Although I wasn't born and raised in Boston, in many ways, I consider Boston to be my home. Boston was where I decided to become a composer, and I owe almost the entirety of my early development to the many performers, presenters, professors, and colleagues in this city. dirty water is the first piece of mine to be performed in Boston since I left for San Diego to start my PhD just over a year ago, and I'm delighted and honored that Amy and Matt are giving its premiere. While it does not use any material from The Standells' hit, it is inspired by the song's quirky, grungy, playful ubiquity, and ultimately, by the city that I love.

            - Tina Tallon


Tina Tallon (b. 1990) is a San Diego-area composer, soprano, improviser, and computer musician currently pursing her Ph.D. in composition at the University of California, San Diego. Born and raised in Pasadena, MD, she began playing the piano at age four and the violin at seven, although she received no formal training in composition or theory until late in her undergraduate studies at MIT, where she studied biological engineering and spent time researching the biomolecular bases of pancreatic cancer and endometriosis.

In 2010, she received a commission from the League of Imaginary Scientists for a piece to accompany a science-meets-art exhibit at the Powerhouse Museum in Sydney, Australia and later at the Museum of Contemporary Art in Los Angeles. She has since had performances in the US and Europe by the Calder Quartet, the Lydian String Quartet, the St. Lawrence String Quartet, members of the JACK Quartet, the h2 saxophone quartet, Talea, Eastman BroadBand, the Genkin Philharmonic, soprano Tony Arnold, trombonist Matt Barbier, mezzo-soprano Jennifer Beattie and pianist Adam Marks, and clarinetist Greg Oakes, among others. Her SATB choral arrangement of movements from Brian Eno's Music for Airports has also been performed internationally by Bang On A Can, and she has been commissioned by the h2 saxophone quartet, Jennifer Beattie and Adam Marks, the Oklahoma State University's Frontiers New Music Ensemble, Transient Canvas, the Boston Conservatory Wind Ensemble, Accordant Commons, Inverse Square Trio, Synchromy Music, the 2015 soundSCAPE festival, Renga, and wildUP. Tina has held fellowships and residencies at the 2012 New Music on the Point Contemporary Chamber Music Program, the 2012 Cortona Sessions for New Music, the 2013 Art of Migration Festival at UC Davis, the Virginia Center for the Creative Arts, and the 2015 soundSCAPE festival. Her first string quartet, selective defrosting, won grand prize in the 2013 PARMA Student Composer Competition, and was featured during the PARMA Music Festival in Portsmouth, NH in August 2013. In addition to grants from Brandeis University, Tina won one of four inaugural Katzin Prize Fellowships to fund her research at UCSD.

Tina is active as not only a composer and passionate advocate for new music, but also as a vocalist, freelance violinist, arts administrator, educator, and arts documentarian. She began singing in 2008, and received an MIT Emerson Scholarship to study voice in 2010. She frequently performed as a soloist with the MIT Chamber Chorus and Concert Choir, and has performed with Bang On A Can, Collage New Music, and kallisti Opera. Additionally, she interned with the Dinosaur Annex Music Ensemble, served as Assistant to the Artistic Director of the Boston Modern Orchestra Project (BMOP), and is now general manager of the Fresh Sound Music series. In 2015, she founded SALT Arts Documentation, which specializes in providing high-quality photography and videography of music, theater, and dance performances. Recently, she joined the Score Follower/Incipitsify team to direct the creation of a new channel devoted to the presentation of pieces with a heavily media-based component in either score or performance. Academically, her research interests include the relationship between somaesthetics and music cognition, virtual tactility, computational modeling of energetic relationships between various musical parameters based upon Newtonian mechanics, development of software for spectral analysis and composition, algorithmic composition, and computational approaches to musicological inquiry. After graduating, she was hired by the MIT music department to develop curriculum for a class in computational musicology to be taught by associate professor Michael Scott Cuthbert, under whom she also served as a research assistant and programmer for the music21 computer-aided musicology project.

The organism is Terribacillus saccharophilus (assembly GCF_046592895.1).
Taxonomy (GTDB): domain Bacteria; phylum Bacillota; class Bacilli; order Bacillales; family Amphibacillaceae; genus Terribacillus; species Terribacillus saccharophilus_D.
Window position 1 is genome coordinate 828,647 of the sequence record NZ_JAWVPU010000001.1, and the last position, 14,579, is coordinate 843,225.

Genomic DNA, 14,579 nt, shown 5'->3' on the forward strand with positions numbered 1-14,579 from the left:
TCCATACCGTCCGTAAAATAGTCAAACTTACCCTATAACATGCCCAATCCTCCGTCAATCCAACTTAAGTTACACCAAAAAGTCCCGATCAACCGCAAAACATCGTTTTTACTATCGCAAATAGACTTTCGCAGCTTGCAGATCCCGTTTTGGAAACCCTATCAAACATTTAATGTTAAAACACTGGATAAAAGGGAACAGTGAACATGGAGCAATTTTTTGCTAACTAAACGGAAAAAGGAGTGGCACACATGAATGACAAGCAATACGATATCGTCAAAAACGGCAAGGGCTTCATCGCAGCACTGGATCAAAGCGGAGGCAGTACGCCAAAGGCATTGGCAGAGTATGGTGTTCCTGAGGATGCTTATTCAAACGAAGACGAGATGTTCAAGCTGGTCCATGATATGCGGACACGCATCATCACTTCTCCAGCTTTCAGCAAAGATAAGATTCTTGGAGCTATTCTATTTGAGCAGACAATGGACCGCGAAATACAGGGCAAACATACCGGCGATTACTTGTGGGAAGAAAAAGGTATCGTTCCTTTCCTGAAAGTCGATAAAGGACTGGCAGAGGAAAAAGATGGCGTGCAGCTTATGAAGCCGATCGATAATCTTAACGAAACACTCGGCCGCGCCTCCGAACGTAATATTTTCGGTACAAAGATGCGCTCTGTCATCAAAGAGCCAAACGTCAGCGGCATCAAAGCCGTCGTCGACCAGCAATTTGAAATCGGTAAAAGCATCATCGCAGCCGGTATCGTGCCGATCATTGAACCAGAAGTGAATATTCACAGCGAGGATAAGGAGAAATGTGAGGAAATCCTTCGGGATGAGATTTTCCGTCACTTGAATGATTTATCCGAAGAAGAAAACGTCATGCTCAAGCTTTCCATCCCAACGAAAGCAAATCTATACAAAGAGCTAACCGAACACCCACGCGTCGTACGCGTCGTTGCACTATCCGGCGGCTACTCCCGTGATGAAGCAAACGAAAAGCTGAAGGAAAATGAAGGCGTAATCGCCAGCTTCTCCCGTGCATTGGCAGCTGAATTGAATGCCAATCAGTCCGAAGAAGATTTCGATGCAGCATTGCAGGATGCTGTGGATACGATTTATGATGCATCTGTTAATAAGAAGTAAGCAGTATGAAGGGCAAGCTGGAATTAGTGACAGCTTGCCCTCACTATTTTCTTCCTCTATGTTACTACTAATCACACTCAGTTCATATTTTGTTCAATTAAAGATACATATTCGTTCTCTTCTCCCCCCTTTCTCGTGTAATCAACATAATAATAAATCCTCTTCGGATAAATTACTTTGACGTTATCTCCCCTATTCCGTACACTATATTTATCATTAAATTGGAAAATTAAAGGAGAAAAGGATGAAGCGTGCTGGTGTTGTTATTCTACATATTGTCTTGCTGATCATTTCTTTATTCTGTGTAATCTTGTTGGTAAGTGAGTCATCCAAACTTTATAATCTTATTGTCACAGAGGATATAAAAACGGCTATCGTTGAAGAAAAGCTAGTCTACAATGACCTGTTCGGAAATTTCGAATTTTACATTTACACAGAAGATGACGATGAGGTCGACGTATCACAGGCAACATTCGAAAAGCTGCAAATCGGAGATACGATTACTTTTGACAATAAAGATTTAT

Tina holds S. B. degrees in Biological Engineering and Music from MIT, and an M.F.A in Composition and Music Theory from Brandeis University. Her primary teachers include Peter Child, David Rakowski, and Lei Liang.

When she's not composing, Tina enjoys gluten-free baking, running marathons, yoga, extreme outdoor sports, birdwatching, computer programming, and hardware and software hacking. But at the end of the day, she's happiest with a pencil and some staff paper.